Data Citation Standards and Practices – Past Achievements
The main objective of the Task Group for 2015-2016 was to promote the implementation of the data citation principles in the research policy and funding communities throughout the world. The Task Group held a major series of national and regional workshops dedicated to this focused objective and has prepared a synthesis paper that integrates the findings.
Five such workshops were held in 2015:
- China, Lanzhou, 25 August 2015
- Australia, Australian Academy of Science, Canberra, 28 October 2015
- Japan, National Institute of Informatics, Tokyo, 29 October 2015
- India, Indian National Science Academy, New Delhi, 4-5 November 2015
- South Africa, Council for Scientific and Industrial Research (CSIR), Pretoria, 10 December 2015
A further five workshops were held in 2016:
- Israel, Tel Aviv, 25 May 2016
- USA, National Academies of Sciences, Engineering & Medicine, Washington, 12 July 2016
- Finland, Finnish National Open Science and Research Initiative ATT, Helsinki, 23 November 2016
- Taiwan, National Taiwan University Library, 5 December 2016.
CODATA and the Task Group on Data Citation Standards and Practices contributed instrumentally to the development of the Joint Declaration of Data Citation Principles.
Preamble: Sound, reproducible scholarship rests upon a foundation of robust, accessible data. For this to be so in practice as well as theory, data must be accorded due importance in the practice of scholarship and in the enduring scholarly record. In other words, data should be considered legitimate, citable products of research. Data citation, like the citation of other evidence and sources, is good research practice and is part of the scholarly ecosystem supporting data reuse.
In support of this assertion, and to encourage good practice, we offer a set of guiding principles for data within scholarly literature, another dataset, or any other research object.
For more information on the development of these principles, see the blog post Data Citation Synthesis Group: Draft Declaration of Data Citation Principles.
Report published in the Data Science Journal.
Abstract: The growth in the capacity of the research community to collect and distribute data presents huge opportunities. It is already transforming old methods of scientific research and permitting the creation of new ones. However, the exploitation of these opportunities depends upon more than computing power, storage, and network connectivity. Among the promises of our growing universe of online digital data are the ability to integrate data into new forms of scholarly publishing to allow peer-examination and review of conclusions or analysis of experimental and observational data and the ability for subsequent researchers to make new analyses of the same data, including their combination with other data sets and uses that may have been unanticipated by the original producer or collector.
Citation: Sices, C.-I. T. G. on D. C. S. and P. of C. O. of M. T. C.. (2013). Out of Cite, Out of Mind: The Current State of Practice, Policy, and Technology for the Citation of Data. Data Science Journal, 12(0), CIDCR1–CIDCR7. DOI: http://doi.org/10.2481/dsj.OSOM13-043
This report summarises an international workshop that was organised in collaboration with the US National CODATA Committee and the Board on Research Data and Information, in August 2011.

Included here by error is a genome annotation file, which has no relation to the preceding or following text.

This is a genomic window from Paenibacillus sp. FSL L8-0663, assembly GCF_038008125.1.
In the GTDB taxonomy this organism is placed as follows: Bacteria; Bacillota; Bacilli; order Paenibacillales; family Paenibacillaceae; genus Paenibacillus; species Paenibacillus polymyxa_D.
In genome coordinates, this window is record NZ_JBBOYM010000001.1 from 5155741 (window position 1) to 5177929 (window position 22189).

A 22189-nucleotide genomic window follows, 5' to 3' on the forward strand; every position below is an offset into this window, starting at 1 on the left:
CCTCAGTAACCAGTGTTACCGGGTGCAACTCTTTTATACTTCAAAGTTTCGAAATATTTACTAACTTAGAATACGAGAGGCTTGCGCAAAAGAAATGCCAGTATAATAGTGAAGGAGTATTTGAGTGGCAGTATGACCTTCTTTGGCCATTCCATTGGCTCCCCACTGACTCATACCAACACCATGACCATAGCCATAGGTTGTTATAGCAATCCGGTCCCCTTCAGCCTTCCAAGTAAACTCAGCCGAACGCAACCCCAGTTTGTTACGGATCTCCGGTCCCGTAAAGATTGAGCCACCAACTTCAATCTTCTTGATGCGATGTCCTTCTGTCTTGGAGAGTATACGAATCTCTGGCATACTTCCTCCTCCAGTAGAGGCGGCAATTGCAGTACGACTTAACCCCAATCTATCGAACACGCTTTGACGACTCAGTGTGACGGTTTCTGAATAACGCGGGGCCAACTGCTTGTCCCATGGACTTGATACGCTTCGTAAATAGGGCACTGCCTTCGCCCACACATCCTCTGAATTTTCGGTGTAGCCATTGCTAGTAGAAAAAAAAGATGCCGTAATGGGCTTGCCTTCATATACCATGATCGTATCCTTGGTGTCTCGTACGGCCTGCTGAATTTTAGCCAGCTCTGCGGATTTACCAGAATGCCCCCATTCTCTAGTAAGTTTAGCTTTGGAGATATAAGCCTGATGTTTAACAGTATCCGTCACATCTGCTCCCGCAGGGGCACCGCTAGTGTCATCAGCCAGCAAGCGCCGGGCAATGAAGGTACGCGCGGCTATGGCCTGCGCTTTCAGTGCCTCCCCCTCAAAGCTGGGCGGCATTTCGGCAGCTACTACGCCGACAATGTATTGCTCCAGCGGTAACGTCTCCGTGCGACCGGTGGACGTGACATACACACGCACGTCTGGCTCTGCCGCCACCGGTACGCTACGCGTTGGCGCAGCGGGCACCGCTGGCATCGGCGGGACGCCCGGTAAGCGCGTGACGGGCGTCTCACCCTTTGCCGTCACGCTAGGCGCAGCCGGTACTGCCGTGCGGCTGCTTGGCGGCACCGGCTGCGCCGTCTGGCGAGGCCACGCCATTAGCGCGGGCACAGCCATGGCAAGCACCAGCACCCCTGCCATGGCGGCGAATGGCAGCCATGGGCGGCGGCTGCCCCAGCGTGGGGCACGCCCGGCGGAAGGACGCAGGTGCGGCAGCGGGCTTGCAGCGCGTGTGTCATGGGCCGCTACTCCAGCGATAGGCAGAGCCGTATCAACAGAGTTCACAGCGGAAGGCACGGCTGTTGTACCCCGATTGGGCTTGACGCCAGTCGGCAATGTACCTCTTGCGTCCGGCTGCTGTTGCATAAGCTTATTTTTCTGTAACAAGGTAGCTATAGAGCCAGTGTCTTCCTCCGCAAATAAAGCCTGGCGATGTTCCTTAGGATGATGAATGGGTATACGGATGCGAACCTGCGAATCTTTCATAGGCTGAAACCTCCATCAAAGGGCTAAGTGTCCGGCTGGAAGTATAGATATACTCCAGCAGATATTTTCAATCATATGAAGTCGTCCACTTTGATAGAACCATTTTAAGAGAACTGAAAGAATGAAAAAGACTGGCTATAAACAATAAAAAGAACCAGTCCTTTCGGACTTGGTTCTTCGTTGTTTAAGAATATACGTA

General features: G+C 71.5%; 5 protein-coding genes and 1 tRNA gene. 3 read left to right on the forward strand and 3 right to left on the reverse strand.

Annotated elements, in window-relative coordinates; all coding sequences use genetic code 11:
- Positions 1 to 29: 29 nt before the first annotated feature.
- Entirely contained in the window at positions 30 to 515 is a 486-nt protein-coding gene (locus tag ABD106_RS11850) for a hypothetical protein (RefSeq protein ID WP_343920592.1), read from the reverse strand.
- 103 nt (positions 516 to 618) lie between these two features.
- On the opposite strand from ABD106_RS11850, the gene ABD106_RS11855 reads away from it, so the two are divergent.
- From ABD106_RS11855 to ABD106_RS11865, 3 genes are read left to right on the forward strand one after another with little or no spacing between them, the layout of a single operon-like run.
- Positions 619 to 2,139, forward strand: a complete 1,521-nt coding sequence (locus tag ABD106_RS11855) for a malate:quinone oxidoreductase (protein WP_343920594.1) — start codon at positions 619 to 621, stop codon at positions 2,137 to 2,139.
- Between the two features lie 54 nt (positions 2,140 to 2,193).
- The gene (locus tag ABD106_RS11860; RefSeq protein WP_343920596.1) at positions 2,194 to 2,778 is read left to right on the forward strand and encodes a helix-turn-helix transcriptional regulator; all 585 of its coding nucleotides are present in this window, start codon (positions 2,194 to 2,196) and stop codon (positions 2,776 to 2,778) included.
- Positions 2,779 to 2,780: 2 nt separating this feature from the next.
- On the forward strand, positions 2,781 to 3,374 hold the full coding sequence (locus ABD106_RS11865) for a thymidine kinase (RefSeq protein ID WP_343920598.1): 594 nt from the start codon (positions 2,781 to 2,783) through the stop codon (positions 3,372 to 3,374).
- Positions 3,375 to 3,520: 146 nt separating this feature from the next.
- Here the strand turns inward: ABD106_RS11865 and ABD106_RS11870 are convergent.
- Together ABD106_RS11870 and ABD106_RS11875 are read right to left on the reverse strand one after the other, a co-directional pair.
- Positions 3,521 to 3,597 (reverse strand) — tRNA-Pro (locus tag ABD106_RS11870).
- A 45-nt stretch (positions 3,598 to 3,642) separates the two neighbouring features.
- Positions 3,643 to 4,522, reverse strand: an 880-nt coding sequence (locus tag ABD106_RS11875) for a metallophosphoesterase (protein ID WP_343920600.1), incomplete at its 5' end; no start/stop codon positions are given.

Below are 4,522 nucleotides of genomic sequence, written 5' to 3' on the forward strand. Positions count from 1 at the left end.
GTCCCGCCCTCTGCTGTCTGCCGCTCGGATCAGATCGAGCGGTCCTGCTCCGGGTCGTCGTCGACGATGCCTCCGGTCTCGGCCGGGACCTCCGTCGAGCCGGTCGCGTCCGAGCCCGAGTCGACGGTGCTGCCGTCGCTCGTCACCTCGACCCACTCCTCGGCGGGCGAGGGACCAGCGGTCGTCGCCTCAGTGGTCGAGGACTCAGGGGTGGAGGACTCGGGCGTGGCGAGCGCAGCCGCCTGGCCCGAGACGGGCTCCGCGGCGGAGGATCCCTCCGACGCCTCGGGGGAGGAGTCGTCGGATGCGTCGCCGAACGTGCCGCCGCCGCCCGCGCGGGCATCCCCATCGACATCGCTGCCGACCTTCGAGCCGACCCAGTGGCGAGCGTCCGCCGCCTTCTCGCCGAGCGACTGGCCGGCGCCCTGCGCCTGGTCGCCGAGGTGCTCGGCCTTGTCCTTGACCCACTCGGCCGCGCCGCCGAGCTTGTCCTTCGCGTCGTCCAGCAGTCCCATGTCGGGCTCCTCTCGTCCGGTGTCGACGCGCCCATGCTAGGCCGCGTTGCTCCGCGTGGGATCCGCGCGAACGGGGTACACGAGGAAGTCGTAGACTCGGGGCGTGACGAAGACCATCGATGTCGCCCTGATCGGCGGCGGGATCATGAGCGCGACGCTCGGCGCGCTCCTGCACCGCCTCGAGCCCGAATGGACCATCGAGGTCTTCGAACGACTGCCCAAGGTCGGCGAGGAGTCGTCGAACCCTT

Abstract: The growth of electronic publishing of literature has created new challenges, such as the need for mechanisms for citing online references in ways that can assure discoverability and retrieval for many years into the future. The growth in online datasets presents related, yet more complex challenges. It depends upon the ability to reliably identify, locate, access, interpret, and verify the version, integrity, and provenance of digital datasets. Data citation standards and good practices can form the basis for increased incentives, recognition, and rewards for scientific data activities that in many cases are currently lacking in many fields of research. The rapidly-expanding universe of online digital data holds the promise of allowing peer-examination and review of conclusions or analysis based on experimental or observational data, the integration of data into new forms of scholarly publishing, and the ability for subsequent users to make new and unforeseen uses and analyses of the same data-either in isolation, or in combination with, other datasets.
The problem of citing online data is complicated by the lack of established practices for referring to portions or subsets of data. There are a number of initiatives in different organizations, countries, and disciplines already underway. An important set of technical and policy approaches have already been launched by the U.S. National Information Standards Organization (NISO) and other standards bodies regarding persistent identifiers and online linking.
The workshop summarized in For Attribution — Developing Data Attribution and Citation Practices and Standards: Summary of an International Workshop was organized by a steering committee under the National Research Council’s (NRC’s) Board on Research Data and Information, in collaboration with an international CODATA-ICSTI Task Group on Data Citation Standards and Practices. The purpose of the symposium was to examine a number of key issues related to data identification, attribution, citation, and linking to help coordinate activities in this area internationally, and to promote common practices and standards in the scientific community.